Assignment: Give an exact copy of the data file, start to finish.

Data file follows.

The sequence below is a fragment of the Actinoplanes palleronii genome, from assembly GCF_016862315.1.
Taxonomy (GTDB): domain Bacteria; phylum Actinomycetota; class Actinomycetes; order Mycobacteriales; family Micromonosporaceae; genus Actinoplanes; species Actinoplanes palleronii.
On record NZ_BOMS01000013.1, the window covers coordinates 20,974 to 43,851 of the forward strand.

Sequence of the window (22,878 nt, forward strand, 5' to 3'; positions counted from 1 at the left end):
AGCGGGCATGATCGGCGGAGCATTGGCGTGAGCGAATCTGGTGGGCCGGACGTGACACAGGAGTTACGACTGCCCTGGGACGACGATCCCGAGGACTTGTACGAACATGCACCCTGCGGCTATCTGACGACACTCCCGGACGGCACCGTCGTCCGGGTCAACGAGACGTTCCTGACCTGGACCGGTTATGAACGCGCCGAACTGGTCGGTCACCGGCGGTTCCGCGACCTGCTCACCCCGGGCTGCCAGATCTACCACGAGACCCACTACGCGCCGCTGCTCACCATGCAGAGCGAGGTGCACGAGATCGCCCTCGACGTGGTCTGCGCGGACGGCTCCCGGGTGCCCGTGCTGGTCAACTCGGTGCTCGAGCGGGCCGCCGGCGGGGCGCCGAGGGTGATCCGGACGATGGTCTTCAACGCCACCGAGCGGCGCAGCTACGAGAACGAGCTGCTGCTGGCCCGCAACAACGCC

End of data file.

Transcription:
The sequence below is a fragment of the Actinoplanes palleronii genome, from assembly GCF_016862315.1.
Taxonomy (GTDB): domain Bacteria; phylum Actinomycetota; class Actinomycetes; order Mycobacteriales; family Micromonosporaceae; genus Actinoplanes; species Actinoplanes palleronii.
On record NZ_BOMS01000013.1, the window covers coordinates 20,974 to 43,851 of the forward strand.

Sequence of the window (22,878 nt, forward strand, 5' to 3'; positions counted from 1 at the left end):
AGCGGGCATGATCGGCGGAGCATTGGCGTGAGCGAATCTGGTGGGCCGGACGTGACACAGGAGTTACGACTGCCCTGGGACGACGATCCCGAGGACTTGTACGAACATGCACCCTGCGGCTATCTGACGACACTCCCGGACGGCACCGTCGTCCGGGTCAACGAGACGTTCCTGACCTGGACCGGTTATGAACGCGCCGAACTGGTCGGTCACCGGCGGTTCCGCGACCTGCTCACCCCGGGCTGCCAGATCTACCACGAGACCCACTACGCGCCGCTGCTCACCATGCAGAGCGAGGTGCACGAGATCGCCCTCGACGTGGTCTGCGCGGACGGCTCCCGGGTGCCCGTGCTGGTCAACTCGGTGCTCGAGCGGGCCGCCGGCGGGGCGCCGAGGGTGATCCGGACGATGGTCTTCAACGCCACCGAGCGGCGCAGCTACGAGAACGAGCTGCTGCTGGCCCGCAACAACGCC